These efforts to support comprehensive community planning throughout the region are driven by the belief that strategic land use planning will allow riverfront communities to accommodate and benefit from new development in ways that increase economic viability, enhancing main streets and community life while protecting the Hudson River’s ecology and beauty.

Process of achieving protection and resilience to climate change

As climate change became a more prominent issue at Scenic Hudson, the land trust’s board became energized by the number of climate-related initiatives in the state of New York. In particular, the Nature Conservancy launched Rising Waters, a stakeholder participation process throughout the entire Hudson River Valley to assess the community’s vulnerability to sea level rise; there also were multiple state level sea level rise task forces with which the land trust engaged. In early stakeholder meetings, CanVis, a powerful visualization tool was used to help frame adaptation discussions.  As planning discussions progressed, Scenic Hudson worked with the New York State Department of Environmental Conservation, US EPA and others to compile the estuary-wide Sea Level Rise Mapper (SLR Mapper) in order to further inform long-term planning discussions, as well as to its own acquisition planning efforts.

The SLR Mapper overlays Lidar-based topographical data for the estuary with sea level rise projections and current census data in order to place potential ecological impacts in more of a socio-economic context. Projections for future sea level rise along the Hudson River and elsewhere in New York State have been provided in recent reports from the New York State Task Force on Sea Level Rise and the NYS2100 Commission.  The SLR Mapper is a powerful tool that helps communities frame development and adaptation planning dialogs in terms of potential impacts and desired outcomes for the built and natural environments.

Plans for the future

Moving forward, Scenic Hudson plans to continue to use the SLR Mapper to inform sustainable development dialogs in communities, as well as to guide their efforts to conserve critical habitats throughout the estuary.  As both a mission-driven organization and a stakeholder owning over 1,000 acres of protected lands along the river’s edge, Scenic Hudson is working to catalyze long-range planning for sea level rise along the estuary. Their overarching goal is to work toward a future that balances and reduces risks to people, property and nature, and holds the promise of secure, thriving riverfront communities within a vibrant, healthy ecosystem.

Engaging Stakeholders

Stakeholder participation is an essential element of community development and preservation planning at Scenic Hudson. Stakeholder outreach is conducted for numerous planning campaigns, such as Riverfront Communities Smart Growth visioning and the regional Foodshed Conservation Plan, as well as land preservation initiatives.  Community support as well as ongoing partnerships with federal, state, and local government, and other nonprofit organizations, is vital to Scenic Hudson’s mission to safeguard landscapes, protect farmland, transform neglected waterfronts, and acquire strategic properties that can help revive communities in the Hudson River Valley.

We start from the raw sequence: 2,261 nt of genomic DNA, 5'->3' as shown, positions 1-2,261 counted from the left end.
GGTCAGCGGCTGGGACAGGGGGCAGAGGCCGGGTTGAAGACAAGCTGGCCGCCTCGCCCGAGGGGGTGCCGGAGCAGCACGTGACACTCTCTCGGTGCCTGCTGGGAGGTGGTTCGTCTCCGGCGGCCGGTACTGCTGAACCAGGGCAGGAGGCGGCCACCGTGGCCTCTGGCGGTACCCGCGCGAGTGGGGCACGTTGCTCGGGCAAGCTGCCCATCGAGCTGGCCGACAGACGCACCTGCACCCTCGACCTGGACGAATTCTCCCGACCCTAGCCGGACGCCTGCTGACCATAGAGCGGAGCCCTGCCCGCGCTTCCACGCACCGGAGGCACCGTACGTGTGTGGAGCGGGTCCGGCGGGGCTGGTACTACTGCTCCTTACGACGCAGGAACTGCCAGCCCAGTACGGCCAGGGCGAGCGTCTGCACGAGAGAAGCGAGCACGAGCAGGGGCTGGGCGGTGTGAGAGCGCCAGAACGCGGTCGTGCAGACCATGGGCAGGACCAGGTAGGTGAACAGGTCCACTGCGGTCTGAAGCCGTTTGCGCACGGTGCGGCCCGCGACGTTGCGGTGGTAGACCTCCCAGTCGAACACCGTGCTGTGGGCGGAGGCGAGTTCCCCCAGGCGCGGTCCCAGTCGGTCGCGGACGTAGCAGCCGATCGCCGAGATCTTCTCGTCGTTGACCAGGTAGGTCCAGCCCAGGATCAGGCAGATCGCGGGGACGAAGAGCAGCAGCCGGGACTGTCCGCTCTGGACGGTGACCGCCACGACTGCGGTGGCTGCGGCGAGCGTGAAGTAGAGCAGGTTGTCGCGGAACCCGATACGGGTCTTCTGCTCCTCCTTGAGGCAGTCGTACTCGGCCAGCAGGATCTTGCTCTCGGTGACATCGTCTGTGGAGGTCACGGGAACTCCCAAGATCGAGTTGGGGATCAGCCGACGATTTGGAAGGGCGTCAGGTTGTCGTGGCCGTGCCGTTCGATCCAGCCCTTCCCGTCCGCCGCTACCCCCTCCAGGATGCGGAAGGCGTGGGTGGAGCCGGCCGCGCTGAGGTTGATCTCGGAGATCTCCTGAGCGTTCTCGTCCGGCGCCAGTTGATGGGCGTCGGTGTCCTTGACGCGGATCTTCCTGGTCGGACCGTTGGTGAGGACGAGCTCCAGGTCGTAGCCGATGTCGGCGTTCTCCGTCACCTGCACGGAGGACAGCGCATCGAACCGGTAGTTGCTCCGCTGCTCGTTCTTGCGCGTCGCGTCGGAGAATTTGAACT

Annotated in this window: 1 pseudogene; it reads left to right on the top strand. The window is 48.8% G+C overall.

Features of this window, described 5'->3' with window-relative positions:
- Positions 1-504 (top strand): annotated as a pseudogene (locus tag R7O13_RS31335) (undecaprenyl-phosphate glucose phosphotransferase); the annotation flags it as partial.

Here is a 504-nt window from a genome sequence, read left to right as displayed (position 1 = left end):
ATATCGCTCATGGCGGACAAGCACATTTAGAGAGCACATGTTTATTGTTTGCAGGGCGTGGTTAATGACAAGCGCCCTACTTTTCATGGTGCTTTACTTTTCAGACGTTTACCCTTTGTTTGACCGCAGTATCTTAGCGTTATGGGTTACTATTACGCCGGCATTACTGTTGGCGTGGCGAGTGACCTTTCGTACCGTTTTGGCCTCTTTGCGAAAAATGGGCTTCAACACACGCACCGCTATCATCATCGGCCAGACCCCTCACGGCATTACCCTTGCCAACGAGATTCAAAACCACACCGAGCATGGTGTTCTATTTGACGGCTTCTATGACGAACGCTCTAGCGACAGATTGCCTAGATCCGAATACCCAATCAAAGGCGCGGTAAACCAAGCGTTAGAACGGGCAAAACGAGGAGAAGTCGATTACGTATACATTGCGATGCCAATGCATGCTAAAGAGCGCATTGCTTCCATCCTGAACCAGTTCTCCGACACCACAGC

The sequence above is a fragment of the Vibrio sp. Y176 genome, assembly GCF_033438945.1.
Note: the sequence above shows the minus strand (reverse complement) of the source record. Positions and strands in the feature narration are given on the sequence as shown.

Key Partners

Partners in SLR Mapper development include:

    • NOAA Coastal Services Center
    • New York State Department of Environmental Conservation
      • Hudson River Estuary Program
      • Office of Climate Change
    • Cary Institute of Ecosystem Studies
    • SUNY Stony Brook
    • ThinkShout
    • The Nature Conservancy, Office of Communities and Waterfronts

The following land conservation organizations have partnered with Scenic Hudson in their campaign to Save the Land That Matters Most:

    • Audubon New York
    • Columbia Land Conservancy
    • Dutchess Land Conservancy
    • Esopus Creek Conservancy
    • Greene Land Trust
    • The Highlands Coalition
    • Hudson Highlands Land Trust
    • Mohawk Hudson Land Conservancy
    • The Nature Conservancy, Eastern New York Chapter
    • New York-New Jersey Trail Conference
    • Open Space Institute
    • Orange County Land Trust
    • Trust for Public Land, New York State
    • Wallkill Valley Land Trust
    • Westchester Land Trust
    • Winnakee Land Trust

Lessons learned

  • Visualization is a critical communication tool.  Scenic Hudson was fortunate to obtain grants to create high resolution maps of the estuary using Lidar and to build their SLR Mapper.  A tool that produces this level of detail is invaluable in framing long-term planning discussions.
  • Many Coastal Lidar data sets are available free of charge from the NOAA Coastal Services Center.  NOAA’s CanVis and Sea Level Rise and Coastal Flooding Impacts Viewer, as well as USFWS’ SLAMM tools can also help users visualize sea level rise impacts.
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Snapshot – Little Newton Hook Preserve

Size of the property

296 acres

Habitat type(s)

• Forest

• Freshwater tidal wetlands

• 800 feet of Hudson River shoreline

Notable species

• Migratory waterfowl

Funding sources

Funds for this acquisition came from Scenic Hudson's Lila Acheson and DeWitt Wallace Hudson Valley Land Preservation Endowment as well as generous supporters who helped secure a matching grant from The Pew Charitable Trusts. The funding from The Pew Charitable Trusts comes from its Northeast Land Trust Consortium, which was created in 2006 to help preserve the forests, farmlands and shorelines that create a rich mosaic stretching from the Hudson Valley through the Berkshires to the Great North Woods of New England.

Accessibility

Open to the public

Little Newton Hook Preserve

Scenic Hudson has achieved one of the top conservation priorities in its Saving the Land That Matters Most campaign—protecting 296 beautiful, ecologically important riverfront acres in the towns of Stuyvesant and Stockport.  The Little Newton Hood Preserve is an integral part of the Hudson River National Estuarine Research Reserve at Stockport Flats, an important field laboratory for estuarine research, stewardship and education jointly operated by New York State and the National Oceanic and Atmospheric Administration.

Source: Scenic Hudson, News Release, 2011